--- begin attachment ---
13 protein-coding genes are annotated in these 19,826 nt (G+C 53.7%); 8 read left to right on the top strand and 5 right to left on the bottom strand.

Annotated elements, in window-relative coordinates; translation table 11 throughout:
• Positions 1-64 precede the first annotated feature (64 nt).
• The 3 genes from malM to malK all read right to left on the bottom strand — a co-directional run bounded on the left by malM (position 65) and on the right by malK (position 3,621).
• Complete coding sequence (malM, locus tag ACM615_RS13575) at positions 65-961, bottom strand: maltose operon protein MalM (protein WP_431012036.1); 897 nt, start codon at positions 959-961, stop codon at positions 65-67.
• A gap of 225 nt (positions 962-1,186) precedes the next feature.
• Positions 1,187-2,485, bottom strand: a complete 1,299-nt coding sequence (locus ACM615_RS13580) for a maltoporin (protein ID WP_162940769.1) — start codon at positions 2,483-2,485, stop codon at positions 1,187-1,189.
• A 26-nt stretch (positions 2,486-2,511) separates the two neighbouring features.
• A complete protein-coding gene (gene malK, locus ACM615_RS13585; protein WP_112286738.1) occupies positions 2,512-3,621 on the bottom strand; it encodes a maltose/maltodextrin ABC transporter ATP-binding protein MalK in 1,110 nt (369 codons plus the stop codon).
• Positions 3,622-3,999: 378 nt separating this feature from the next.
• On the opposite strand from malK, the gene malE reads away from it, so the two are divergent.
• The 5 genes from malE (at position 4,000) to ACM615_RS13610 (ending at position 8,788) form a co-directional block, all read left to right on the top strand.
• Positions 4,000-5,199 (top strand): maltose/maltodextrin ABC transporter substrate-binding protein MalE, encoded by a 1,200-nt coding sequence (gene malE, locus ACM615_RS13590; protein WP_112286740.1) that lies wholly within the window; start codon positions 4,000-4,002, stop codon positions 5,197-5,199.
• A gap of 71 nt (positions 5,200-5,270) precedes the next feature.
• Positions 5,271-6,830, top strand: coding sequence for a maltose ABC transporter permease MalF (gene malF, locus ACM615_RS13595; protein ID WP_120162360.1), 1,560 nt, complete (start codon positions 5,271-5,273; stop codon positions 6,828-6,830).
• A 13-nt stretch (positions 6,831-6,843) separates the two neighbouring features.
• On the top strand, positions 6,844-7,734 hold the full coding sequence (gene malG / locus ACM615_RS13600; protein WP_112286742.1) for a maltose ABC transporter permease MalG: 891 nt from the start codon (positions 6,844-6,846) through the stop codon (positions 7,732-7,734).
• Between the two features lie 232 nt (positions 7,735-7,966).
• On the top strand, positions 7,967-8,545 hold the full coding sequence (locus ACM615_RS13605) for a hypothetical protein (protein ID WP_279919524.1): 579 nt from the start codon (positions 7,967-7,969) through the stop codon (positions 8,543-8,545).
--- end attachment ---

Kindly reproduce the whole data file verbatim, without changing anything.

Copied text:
13 protein-coding genes are annotated in these 19,826 nt (G+C 53.7%); 8 read left to right on the top strand and 5 right to left on the bottom strand.

Annotated elements, in window-relative coordinates; translation table 11 throughout:
• Positions 1-64 precede the first annotated feature (64 nt).
• The 3 genes from malM to malK all read right to left on the bottom strand — a co-directional run bounded on the left by malM (position 65) and on the right by malK (position 3,621).
• Complete coding sequence (malM, locus tag ACM615_RS13575) at positions 65-961, bottom strand: maltose operon protein MalM (protein WP_431012036.1); 897 nt, start codon at positions 959-961, stop codon at positions 65-67.
• A gap of 225 nt (positions 962-1,186) precedes the next feature.
• Positions 1,187-2,485, bottom strand: a complete 1,299-nt coding sequence (locus ACM615_RS13580) for a maltoporin (protein ID WP_162940769.1) — start codon at positions 2,483-2,485, stop codon at positions 1,187-1,189.
• A 26-nt stretch (positions 2,486-2,511) separates the two neighbouring features.
• A complete protein-coding gene (gene malK, locus ACM615_RS13585; protein WP_112286738.1) occupies positions 2,512-3,621 on the bottom strand; it encodes a maltose/maltodextrin ABC transporter ATP-binding protein MalK in 1,110 nt (369 codons plus the stop codon).
• Positions 3,622-3,999: 378 nt separating this feature from the next.
• On the opposite strand from malK, the gene malE reads away from it, so the two are divergent.
• The 5 genes from malE (at position 4,000) to ACM615_RS13610 (ending at position 8,788) form a co-directional block, all read left to right on the top strand.
• Positions 4,000-5,199 (top strand): maltose/maltodextrin ABC transporter substrate-binding protein MalE, encoded by a 1,200-nt coding sequence (gene malE, locus ACM615_RS13590; protein WP_112286740.1) that lies wholly within the window; start codon positions 4,000-4,002, stop codon positions 5,197-5,199.
• A gap of 71 nt (positions 5,200-5,270) precedes the next feature.
• Positions 5,271-6,830, top strand: coding sequence for a maltose ABC transporter permease MalF (gene malF, locus ACM615_RS13595; protein ID WP_120162360.1), 1,560 nt, complete (start codon positions 5,271-5,273; stop codon positions 6,828-6,830).
• A 13-nt stretch (positions 6,831-6,843) separates the two neighbouring features.
• On the top strand, positions 6,844-7,734 hold the full coding sequence (gene malG / locus ACM615_RS13600; protein WP_112286742.1) for a maltose ABC transporter permease MalG: 891 nt from the start codon (positions 6,844-6,846) through the stop codon (positions 7,732-7,734).
• Between the two features lie 232 nt (positions 7,735-7,966).
• On the top strand, positions 7,967-8,545 hold the full coding sequence (locus ACM615_RS13605) for a hypothetical protein (protein ID WP_279919524.1): 579 nt from the start codon (positions 7,967-7,969) through the stop codon (positions 8,543-8,545).